There have been more than a couple of false starts. In 2000, she was a few years out of drama school when she was handpicked by Steven Spielberg to lead a supernatural drama series he was producing called The Others – Nicholson had worked with Spielberg’s wife Kate Capshaw on a romcom called The Love Letter a year before. The Others was spooky and ambitious (and all on YouTube, if you care to look) but was cancelled after 12 episodes. She had a brief run on Ally McBeal soon after, starred in a few more short-lived TV shows, and played supporting parts in films such as Kinsey, Black Mass and I, Tonya. Seeing her steal scenes is almost like being invited into a secret club. Call it The Cult of Julianne Nicholson.
Whenever she gets a rare showcase, like the punch-to-the-gut 2017 indie Who We Are Now – in which she plays a destructive, desperate mother fighting for custody of her young son – critics howl about the “terrific, unsung Julianne Nicholson”, or that she’d win an Oscar “if there’s any justice in this sick, sad world”. Does she ever notice the words that tend to crop up around her? “Like underrated?” she laughs. “That’s honestly been the story of the last 10 years or so. I feel like my name isn’t mentioned without ‘underrated’ before it. And that’s fine! But it’s a strange feeling.”
She remembers how surreal it was to win the Emmy and go to awards dos for Mare of Easttown, the HBO murder mystery starring Kate Winslet. People would approach her to say how much they loved her work. “When I’m not on a set, I don’t really go out a lot,” she says. “I’m not very ambitious, so it sometimes feels like I’m just acting in a void. Like I do the work and then I just go back to my life. So it’s really moving to then meet people in the business and hear them say nice things, or receive a lot of kindness from them.”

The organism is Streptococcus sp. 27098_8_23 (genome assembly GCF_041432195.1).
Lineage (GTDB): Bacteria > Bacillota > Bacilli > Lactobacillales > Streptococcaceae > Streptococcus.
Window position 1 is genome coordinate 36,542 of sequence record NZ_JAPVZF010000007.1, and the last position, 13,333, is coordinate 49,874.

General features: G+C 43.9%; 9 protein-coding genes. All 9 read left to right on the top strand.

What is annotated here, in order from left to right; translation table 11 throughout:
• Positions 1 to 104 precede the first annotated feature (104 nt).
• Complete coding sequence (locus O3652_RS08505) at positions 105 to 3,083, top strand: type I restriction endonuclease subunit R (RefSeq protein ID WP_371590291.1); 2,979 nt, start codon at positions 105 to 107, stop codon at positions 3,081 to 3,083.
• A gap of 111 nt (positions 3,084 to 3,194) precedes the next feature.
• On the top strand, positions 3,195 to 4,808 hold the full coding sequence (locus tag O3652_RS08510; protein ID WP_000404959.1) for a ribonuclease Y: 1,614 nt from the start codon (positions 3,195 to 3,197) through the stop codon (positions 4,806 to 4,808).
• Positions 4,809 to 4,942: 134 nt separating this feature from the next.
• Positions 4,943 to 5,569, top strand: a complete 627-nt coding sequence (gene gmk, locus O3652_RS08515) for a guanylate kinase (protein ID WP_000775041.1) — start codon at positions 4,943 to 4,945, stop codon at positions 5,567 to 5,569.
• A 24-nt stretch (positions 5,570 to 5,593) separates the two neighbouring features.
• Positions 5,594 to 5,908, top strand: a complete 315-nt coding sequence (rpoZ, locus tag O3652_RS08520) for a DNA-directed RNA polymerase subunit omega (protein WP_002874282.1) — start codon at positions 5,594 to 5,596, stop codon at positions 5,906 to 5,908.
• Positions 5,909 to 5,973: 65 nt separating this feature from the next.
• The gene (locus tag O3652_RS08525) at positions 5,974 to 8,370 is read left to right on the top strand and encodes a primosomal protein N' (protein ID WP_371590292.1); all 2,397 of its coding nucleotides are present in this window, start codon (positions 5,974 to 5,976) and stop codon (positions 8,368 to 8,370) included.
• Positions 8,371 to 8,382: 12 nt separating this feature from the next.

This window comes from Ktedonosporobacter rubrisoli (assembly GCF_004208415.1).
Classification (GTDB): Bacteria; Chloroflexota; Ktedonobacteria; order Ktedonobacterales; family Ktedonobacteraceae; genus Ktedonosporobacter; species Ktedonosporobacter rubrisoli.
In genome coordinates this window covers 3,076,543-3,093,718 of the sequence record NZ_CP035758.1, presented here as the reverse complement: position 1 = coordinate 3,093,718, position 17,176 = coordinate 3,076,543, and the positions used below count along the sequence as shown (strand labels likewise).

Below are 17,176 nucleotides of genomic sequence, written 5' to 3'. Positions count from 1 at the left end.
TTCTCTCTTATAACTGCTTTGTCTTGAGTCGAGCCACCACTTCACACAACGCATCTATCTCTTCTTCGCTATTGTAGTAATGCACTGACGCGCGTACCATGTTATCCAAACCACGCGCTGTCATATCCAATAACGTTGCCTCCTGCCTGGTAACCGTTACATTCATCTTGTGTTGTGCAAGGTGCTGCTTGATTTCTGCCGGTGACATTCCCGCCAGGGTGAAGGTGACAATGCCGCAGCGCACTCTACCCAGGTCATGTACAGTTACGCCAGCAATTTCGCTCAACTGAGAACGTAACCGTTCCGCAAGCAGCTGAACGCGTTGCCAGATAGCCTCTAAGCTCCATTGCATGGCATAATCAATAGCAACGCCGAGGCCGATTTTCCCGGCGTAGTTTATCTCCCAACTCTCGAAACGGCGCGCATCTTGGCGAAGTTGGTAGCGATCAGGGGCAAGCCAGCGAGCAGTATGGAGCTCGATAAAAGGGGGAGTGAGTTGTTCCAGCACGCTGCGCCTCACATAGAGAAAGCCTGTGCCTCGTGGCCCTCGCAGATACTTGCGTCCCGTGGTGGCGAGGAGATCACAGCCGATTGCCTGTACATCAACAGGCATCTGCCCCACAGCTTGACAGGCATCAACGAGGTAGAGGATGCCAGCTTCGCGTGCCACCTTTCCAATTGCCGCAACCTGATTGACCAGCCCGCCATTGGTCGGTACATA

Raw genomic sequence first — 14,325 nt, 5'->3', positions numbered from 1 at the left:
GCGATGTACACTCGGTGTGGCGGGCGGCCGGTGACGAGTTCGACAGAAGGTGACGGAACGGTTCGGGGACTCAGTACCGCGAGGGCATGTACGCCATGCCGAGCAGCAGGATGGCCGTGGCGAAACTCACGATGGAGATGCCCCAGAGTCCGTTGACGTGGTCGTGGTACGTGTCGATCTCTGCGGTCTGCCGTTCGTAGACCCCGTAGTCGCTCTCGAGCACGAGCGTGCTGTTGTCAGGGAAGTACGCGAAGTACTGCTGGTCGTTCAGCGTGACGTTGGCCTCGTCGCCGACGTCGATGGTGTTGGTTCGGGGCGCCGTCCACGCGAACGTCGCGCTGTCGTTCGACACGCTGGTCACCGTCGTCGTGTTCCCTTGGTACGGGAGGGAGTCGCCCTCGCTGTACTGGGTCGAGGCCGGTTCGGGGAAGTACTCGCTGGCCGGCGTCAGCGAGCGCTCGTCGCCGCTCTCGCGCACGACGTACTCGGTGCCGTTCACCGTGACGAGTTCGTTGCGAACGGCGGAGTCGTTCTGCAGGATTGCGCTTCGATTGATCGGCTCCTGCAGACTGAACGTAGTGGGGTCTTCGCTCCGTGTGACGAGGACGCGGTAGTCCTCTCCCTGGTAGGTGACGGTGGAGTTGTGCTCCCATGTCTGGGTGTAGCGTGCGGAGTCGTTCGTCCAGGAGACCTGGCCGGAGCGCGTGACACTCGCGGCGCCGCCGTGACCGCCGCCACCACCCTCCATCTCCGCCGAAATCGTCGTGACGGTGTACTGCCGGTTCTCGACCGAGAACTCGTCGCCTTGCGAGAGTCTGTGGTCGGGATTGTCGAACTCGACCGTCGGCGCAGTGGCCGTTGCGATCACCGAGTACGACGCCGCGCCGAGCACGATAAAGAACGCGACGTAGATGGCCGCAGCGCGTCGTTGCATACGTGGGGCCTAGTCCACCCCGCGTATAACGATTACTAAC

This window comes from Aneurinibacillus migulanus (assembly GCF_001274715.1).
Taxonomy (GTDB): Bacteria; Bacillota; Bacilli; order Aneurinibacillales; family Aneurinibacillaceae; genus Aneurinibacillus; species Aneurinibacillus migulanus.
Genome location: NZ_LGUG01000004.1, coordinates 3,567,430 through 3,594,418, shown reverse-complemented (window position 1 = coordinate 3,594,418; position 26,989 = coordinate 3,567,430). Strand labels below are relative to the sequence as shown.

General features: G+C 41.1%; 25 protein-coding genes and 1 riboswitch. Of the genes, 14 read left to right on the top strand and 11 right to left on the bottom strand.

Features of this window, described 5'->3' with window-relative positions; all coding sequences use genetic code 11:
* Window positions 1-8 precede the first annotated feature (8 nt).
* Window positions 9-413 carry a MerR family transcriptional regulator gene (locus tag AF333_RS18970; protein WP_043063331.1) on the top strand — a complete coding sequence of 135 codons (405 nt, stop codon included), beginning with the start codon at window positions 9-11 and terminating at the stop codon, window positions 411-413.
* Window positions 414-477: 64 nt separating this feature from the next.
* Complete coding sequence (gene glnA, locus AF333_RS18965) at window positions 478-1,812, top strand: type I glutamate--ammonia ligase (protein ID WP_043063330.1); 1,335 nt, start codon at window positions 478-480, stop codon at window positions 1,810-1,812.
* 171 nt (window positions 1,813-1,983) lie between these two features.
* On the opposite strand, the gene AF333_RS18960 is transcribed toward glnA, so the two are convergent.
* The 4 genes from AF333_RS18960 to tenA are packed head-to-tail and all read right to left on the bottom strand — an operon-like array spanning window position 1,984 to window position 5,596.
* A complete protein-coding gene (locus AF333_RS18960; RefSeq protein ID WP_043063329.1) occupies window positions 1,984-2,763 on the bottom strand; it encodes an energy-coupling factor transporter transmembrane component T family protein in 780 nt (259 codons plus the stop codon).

Which is a roundabout way of saying that she’d like to become less surprised that people have noticed her. What might help is getting bigger parts. “This sounds funny,” she admits, “but I’d like my characters to be more front and centre in the story moving forward. I love being a part of ensembles, but I’m at a place now where I’d like to become more involved.” When she’s working on something, she finds that she learns more and more about her characters as she plays them. “But when you only have four of five scenes, then it means the character gets closed [early]. I want to go deeper.”
That’s Nicholson’s dream. Plus, she adds, no more child trauma. If anything other than Nicholson links Blonde, Monos, Mare of Easttown and her 2020 HBO limited series The Outsider, it is violence inflicted on or by children. Hardly the nicest of coincidences. She recalls something she told her agent at the start of this year – halfway between a joke and an order.
“If you send me one more dead kid, I swear I’m leaving.”
‘Blonde’ is streaming on Netflix now